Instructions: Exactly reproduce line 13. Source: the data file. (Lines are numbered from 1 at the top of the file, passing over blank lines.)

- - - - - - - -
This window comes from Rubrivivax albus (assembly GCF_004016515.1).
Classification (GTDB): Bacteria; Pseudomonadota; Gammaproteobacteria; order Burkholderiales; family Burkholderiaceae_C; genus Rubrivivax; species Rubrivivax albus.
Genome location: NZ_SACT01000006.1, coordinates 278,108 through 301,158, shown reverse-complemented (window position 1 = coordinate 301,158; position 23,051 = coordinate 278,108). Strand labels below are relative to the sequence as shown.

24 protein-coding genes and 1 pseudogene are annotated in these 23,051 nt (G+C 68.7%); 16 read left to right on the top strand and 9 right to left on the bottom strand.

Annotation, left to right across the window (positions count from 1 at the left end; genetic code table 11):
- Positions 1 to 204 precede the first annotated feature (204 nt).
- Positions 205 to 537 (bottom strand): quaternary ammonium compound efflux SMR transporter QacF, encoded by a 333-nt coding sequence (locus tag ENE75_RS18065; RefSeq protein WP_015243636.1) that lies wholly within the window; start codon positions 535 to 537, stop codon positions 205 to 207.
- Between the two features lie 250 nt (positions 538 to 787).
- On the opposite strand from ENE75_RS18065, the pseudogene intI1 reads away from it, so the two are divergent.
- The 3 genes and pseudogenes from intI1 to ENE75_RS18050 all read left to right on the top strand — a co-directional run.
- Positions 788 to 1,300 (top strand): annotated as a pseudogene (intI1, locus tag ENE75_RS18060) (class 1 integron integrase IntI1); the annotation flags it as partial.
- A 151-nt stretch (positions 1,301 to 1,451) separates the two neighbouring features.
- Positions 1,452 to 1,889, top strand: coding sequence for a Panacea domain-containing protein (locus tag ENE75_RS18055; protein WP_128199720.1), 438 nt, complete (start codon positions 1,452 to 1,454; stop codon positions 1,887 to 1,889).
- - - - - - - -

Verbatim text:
- Positions 1,452 to 1,889, top strand: coding sequence for a Panacea domain-containing protein (locus tag ENE75_RS18055; protein WP_128199720.1), 438 nt, complete (start codon positions 1,452 to 1,454; stop codon positions 1,887 to 1,889).